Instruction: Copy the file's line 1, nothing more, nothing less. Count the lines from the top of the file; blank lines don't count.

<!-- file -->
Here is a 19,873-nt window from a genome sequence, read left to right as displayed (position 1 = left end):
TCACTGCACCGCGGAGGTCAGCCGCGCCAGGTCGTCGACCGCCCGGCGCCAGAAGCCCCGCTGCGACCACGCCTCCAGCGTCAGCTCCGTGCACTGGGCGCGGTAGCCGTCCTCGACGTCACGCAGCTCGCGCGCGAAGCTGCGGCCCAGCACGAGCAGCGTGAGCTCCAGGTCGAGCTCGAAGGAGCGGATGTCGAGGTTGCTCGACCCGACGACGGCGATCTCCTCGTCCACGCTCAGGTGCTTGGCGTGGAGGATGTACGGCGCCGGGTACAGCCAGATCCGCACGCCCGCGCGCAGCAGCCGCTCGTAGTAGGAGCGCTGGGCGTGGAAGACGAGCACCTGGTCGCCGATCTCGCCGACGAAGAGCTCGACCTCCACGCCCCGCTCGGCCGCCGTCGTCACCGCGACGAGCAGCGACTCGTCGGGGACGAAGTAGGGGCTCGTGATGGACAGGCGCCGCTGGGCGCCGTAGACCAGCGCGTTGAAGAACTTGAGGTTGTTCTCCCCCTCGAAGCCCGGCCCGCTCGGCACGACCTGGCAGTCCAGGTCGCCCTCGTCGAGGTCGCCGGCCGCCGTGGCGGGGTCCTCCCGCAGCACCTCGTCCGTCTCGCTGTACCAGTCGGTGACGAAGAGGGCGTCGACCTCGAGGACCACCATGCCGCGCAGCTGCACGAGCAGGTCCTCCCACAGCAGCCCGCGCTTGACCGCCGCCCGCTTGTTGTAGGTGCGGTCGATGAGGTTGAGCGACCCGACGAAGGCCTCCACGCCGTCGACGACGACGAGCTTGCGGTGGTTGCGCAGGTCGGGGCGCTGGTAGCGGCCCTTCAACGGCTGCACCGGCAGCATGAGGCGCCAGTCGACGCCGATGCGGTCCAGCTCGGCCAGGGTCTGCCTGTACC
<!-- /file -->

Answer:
Here is a 19,873-nt window from a genome sequence, read left to right as displayed (position 1 = left end):